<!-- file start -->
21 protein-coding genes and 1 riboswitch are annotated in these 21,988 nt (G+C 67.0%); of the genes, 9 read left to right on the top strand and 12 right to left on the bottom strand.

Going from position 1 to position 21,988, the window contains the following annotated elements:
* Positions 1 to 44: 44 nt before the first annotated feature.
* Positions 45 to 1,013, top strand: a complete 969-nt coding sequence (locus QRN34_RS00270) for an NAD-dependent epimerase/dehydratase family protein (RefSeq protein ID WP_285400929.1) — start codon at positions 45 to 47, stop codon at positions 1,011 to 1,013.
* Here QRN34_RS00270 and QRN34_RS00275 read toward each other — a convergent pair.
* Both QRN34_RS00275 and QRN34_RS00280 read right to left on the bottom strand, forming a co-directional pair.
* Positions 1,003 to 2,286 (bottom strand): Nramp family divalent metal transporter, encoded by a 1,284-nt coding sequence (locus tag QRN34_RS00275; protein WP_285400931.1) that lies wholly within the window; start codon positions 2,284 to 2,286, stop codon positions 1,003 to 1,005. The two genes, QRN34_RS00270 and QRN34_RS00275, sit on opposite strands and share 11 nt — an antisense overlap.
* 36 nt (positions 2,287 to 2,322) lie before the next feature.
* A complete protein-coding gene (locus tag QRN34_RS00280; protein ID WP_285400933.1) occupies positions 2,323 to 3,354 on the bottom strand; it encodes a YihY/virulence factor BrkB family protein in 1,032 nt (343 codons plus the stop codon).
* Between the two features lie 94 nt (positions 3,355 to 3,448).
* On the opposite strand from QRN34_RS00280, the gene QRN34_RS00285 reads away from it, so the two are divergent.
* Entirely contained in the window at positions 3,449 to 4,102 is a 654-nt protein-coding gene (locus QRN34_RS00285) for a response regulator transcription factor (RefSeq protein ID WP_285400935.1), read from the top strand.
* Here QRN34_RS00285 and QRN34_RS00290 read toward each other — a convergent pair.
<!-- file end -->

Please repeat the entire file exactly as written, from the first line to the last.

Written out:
21 protein-coding genes and 1 riboswitch are annotated in these 21,988 nt (G+C 67.0%); of the genes, 9 read left to right on the top strand and 12 right to left on the bottom strand.

Going from position 1 to position 21,988, the window contains the following annotated elements:
* Positions 1 to 44: 44 nt before the first annotated feature.
* Positions 45 to 1,013, top strand: a complete 969-nt coding sequence (locus QRN34_RS00270) for an NAD-dependent epimerase/dehydratase family protein (RefSeq protein ID WP_285400929.1) — start codon at positions 45 to 47, stop codon at positions 1,011 to 1,013.
* Here QRN34_RS00270 and QRN34_RS00275 read toward each other — a convergent pair.
* Both QRN34_RS00275 and QRN34_RS00280 read right to left on the bottom strand, forming a co-directional pair.
* Positions 1,003 to 2,286 (bottom strand): Nramp family divalent metal transporter, encoded by a 1,284-nt coding sequence (locus tag QRN34_RS00275; protein WP_285400931.1) that lies wholly within the window; start codon positions 2,284 to 2,286, stop codon positions 1,003 to 1,005. The two genes, QRN34_RS00270 and QRN34_RS00275, sit on opposite strands and share 11 nt — an antisense overlap.
* 36 nt (positions 2,287 to 2,322) lie before the next feature.
* A complete protein-coding gene (locus tag QRN34_RS00280; protein ID WP_285400933.1) occupies positions 2,323 to 3,354 on the bottom strand; it encodes a YihY/virulence factor BrkB family protein in 1,032 nt (343 codons plus the stop codon).
* Between the two features lie 94 nt (positions 3,355 to 3,448).
* On the opposite strand from QRN34_RS00280, the gene QRN34_RS00285 reads away from it, so the two are divergent.
* Entirely contained in the window at positions 3,449 to 4,102 is a 654-nt protein-coding gene (locus QRN34_RS00285) for a response regulator transcription factor (RefSeq protein ID WP_285400935.1), read from the top strand.
* Here QRN34_RS00285 and QRN34_RS00290 read toward each other — a convergent pair.